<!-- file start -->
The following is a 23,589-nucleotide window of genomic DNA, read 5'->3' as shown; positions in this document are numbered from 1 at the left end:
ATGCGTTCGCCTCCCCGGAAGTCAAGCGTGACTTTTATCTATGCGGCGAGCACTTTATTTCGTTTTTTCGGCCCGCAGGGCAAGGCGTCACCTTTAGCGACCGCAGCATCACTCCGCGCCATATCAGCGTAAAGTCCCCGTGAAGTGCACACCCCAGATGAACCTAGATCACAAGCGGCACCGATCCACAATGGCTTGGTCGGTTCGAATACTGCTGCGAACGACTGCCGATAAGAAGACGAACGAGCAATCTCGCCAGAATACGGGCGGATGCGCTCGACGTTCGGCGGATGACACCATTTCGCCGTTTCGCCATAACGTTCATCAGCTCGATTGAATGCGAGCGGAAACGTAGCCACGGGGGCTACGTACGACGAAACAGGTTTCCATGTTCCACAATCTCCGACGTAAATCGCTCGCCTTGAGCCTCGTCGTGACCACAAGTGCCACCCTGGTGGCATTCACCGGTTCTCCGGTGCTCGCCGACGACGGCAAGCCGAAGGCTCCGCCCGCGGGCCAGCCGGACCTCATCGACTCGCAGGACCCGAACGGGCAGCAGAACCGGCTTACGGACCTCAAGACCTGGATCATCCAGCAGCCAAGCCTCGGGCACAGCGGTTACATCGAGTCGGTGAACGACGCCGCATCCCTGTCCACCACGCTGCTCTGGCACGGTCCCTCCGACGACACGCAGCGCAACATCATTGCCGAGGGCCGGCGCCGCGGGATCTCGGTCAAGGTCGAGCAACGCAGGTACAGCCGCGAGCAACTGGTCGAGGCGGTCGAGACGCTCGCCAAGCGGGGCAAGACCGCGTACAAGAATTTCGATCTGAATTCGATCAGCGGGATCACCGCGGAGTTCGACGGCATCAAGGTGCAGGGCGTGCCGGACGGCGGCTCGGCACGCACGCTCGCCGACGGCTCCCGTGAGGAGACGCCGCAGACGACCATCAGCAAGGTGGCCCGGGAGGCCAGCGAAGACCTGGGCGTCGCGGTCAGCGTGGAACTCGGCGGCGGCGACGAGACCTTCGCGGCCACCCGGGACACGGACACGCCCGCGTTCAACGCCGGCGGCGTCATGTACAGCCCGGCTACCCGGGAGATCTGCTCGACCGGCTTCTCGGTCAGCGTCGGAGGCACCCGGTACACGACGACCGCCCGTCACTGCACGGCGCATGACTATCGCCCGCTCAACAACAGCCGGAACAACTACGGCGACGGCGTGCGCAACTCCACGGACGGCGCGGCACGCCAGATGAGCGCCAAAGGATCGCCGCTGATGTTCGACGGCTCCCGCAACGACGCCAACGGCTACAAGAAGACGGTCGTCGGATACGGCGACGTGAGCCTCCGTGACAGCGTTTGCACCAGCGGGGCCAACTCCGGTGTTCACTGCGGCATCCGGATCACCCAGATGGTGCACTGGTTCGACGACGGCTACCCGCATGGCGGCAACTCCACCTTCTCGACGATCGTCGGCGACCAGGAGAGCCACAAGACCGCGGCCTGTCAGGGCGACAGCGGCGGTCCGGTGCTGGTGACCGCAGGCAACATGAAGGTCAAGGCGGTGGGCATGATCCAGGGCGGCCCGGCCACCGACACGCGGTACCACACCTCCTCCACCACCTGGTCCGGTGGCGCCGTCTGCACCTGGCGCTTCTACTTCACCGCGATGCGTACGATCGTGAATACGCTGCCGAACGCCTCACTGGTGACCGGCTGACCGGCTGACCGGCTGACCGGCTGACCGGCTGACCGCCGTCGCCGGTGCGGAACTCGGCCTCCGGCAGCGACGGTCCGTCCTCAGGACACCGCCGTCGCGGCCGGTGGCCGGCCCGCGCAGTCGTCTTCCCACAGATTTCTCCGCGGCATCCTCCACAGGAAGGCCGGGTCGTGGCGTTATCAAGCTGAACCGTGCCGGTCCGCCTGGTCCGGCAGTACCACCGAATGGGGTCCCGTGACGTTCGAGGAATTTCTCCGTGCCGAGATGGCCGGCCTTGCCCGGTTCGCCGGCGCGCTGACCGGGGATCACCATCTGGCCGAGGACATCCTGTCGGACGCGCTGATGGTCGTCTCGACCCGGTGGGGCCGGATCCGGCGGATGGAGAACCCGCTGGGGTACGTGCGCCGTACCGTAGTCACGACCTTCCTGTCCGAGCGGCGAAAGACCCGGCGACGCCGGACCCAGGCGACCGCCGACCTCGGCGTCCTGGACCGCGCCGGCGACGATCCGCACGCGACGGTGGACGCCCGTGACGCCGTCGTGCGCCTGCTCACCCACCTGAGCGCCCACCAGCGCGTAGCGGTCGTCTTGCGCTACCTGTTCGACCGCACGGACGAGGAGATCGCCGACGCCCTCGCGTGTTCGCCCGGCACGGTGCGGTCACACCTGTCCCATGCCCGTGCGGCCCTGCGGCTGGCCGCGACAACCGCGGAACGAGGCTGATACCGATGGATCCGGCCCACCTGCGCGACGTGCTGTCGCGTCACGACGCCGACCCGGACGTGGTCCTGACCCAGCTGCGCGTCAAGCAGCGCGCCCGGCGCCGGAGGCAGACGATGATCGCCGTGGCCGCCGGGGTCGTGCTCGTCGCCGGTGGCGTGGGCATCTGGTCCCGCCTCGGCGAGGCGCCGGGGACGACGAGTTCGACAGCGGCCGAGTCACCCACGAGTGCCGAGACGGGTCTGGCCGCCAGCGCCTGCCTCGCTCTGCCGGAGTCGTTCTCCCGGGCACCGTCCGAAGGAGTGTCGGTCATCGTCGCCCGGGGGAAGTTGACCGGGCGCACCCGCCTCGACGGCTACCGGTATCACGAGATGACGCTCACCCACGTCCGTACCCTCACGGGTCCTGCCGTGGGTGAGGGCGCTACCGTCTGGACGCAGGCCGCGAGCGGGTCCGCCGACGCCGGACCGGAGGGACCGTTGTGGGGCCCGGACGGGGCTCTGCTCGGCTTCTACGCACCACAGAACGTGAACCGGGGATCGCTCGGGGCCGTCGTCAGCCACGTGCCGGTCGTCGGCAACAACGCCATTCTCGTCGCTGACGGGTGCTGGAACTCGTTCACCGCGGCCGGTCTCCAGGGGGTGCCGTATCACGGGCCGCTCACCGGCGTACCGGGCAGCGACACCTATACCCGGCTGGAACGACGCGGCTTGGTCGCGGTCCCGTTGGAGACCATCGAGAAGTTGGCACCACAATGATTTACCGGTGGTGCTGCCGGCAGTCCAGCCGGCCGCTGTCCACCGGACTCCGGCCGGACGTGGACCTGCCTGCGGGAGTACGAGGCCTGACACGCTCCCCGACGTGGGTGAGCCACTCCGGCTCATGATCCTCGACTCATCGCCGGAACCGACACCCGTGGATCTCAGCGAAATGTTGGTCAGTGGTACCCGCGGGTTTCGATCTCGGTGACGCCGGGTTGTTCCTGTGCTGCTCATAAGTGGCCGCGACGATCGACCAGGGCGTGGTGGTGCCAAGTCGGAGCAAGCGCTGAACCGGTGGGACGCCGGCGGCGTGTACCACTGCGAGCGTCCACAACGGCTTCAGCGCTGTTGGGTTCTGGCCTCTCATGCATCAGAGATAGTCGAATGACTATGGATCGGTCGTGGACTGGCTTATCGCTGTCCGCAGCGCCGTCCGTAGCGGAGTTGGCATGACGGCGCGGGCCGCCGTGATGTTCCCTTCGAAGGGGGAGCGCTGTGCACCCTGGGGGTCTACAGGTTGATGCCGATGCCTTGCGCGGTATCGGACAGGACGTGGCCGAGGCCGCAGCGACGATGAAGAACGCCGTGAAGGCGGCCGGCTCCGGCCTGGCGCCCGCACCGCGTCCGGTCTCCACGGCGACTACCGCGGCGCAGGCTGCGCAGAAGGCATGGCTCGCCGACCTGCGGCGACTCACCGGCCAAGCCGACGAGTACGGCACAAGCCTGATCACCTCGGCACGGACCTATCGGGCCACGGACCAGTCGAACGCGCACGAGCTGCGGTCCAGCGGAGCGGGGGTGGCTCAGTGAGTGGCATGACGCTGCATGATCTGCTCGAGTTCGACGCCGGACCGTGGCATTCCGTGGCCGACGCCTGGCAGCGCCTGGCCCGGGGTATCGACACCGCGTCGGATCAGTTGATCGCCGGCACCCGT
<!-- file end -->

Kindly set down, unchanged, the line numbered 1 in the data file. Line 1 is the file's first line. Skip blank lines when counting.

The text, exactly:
The following is a 23,589-nucleotide window of genomic DNA, read 5'->3' as shown; positions in this document are numbered from 1 at the left end: